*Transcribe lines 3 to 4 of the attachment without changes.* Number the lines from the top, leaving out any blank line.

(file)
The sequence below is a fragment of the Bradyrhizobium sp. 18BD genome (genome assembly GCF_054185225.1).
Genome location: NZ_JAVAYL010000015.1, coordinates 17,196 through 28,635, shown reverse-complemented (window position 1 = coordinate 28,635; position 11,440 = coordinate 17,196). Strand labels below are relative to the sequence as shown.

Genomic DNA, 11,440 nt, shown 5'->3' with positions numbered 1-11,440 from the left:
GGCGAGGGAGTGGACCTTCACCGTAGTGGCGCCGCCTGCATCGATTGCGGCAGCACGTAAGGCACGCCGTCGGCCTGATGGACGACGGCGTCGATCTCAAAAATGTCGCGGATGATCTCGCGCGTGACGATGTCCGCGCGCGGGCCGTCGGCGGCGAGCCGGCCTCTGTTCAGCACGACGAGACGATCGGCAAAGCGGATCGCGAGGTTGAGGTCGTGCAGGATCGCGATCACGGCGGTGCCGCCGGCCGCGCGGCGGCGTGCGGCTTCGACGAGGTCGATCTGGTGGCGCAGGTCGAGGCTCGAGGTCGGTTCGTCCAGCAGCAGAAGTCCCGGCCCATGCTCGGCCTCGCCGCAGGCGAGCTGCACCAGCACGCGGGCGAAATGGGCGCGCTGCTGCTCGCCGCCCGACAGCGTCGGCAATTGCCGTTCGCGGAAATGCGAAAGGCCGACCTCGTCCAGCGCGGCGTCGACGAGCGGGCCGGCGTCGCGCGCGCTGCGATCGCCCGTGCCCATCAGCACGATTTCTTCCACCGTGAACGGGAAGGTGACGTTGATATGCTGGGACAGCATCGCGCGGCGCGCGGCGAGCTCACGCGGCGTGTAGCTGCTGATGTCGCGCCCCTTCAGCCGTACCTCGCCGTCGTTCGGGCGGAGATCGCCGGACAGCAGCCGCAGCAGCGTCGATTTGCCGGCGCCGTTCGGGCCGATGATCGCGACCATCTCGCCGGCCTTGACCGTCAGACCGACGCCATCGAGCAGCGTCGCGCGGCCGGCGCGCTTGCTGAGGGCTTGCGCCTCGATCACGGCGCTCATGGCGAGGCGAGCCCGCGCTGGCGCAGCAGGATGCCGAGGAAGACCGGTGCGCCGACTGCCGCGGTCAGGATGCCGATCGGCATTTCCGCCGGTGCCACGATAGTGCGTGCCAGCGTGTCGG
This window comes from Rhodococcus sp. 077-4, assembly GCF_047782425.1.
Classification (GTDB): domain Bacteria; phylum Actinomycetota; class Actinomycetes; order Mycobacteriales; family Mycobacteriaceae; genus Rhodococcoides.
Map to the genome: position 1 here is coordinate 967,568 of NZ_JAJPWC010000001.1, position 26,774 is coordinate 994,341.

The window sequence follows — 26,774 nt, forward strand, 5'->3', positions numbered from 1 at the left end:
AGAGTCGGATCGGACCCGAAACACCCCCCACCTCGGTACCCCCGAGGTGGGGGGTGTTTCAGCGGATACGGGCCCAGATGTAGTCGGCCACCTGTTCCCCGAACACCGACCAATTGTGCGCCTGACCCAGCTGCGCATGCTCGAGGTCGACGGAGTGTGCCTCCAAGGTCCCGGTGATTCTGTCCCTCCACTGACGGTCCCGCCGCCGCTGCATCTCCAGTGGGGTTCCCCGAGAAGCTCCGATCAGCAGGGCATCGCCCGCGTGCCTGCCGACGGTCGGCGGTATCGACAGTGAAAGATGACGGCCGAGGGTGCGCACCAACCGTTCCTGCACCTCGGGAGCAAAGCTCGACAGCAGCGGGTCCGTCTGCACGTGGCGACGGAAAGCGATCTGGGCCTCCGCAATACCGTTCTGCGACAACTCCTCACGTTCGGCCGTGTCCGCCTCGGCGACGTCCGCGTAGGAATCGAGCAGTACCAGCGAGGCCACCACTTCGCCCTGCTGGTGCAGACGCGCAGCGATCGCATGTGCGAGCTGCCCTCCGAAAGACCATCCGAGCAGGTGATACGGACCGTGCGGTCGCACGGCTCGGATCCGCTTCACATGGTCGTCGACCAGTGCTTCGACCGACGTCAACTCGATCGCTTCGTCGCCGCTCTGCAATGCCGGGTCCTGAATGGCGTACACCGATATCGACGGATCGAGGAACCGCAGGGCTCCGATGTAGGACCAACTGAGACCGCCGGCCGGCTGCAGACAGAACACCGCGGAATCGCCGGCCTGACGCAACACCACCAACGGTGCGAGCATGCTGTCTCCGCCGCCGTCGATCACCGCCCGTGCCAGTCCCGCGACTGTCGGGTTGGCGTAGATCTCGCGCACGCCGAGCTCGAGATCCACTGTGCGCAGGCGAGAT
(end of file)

Genomic DNA, 11,440 nt, shown 5'->3' with positions numbered 1-11,440 from the left:
GGCGAGGGAGTGGACCTTCACCGTAGTGGCGCCGCCTGCATCGATTGCGGCAGCACGTAAGGCACGCCGTCGGCCTGATGGACGACGGCGTCGATCTCAAAAATGTCGCGGATGATCTCGCGCGTGACGATGTCCGCGCGCGGGCCGTCGGCGGCGAGCCGGCCTCTGTTCAGCACGACGAGACGATCGGCAAAGCGGATCGCGAGGTTGAGGTCGTGCAGGATCGCGATCACGGCGGTGCCGCCGGCCGCGCGGCGGCGTGCGGCTTCGACGAGGTCGATCTGGTGGCGCAGGTCGAGGCTCGAGGTCGGTTCGTCCAGCAGCAGAAGTCCCGGCCCATGCTCGGCCTCGCCGCAGGCGAGCTGCACCAGCACGCGGGCGAAATGGGCGCGCTGCTGCTCGCCGCCCGACAGCGTCGGCAATTGCCGTTCGCGGAAATGCGAAAGGCCGACCTCGTCCAGCGCGGCGTCGACGAGCGGGCCGGCGTCGCGCGCGCTGCGATCGCCCGTGCCCATCAGCACGATTTCTTCCACCGTGAACGGGAAGGTGACGTTGATATGCTGGGACAGCATCGCGCGGCGCGCGGCGAGCTCACGCGGCGTGTAGCTGCTGATGTCGCGCCCCTTCAGCCGTACCTCGCCGTCGTTCGGGCGGAGATCGCCGGACAGCAGCCGCAGCAGCGTCGATTTGCCGGCGCCGTTCGGGCCGATGATCGCGACCATCTCGCCGGCCTTGACCGTCAGACCGACGCCATCGAGCAGCGTCGCGCGGCCGGCGCGCTTGCTGAGGGCTTGCGCCTCGATCACGGCGCTCATGGCGAGGCGAGCCCGCGCTGGCGCAGCAGGATGCCGAGGAAGACCGGTGCGCCGACTGCCGCGGTCAGGATGCCGATCGGCATTTCCGCCGGTGCCACGATAGTGCGTGCCAGCGTGTCGG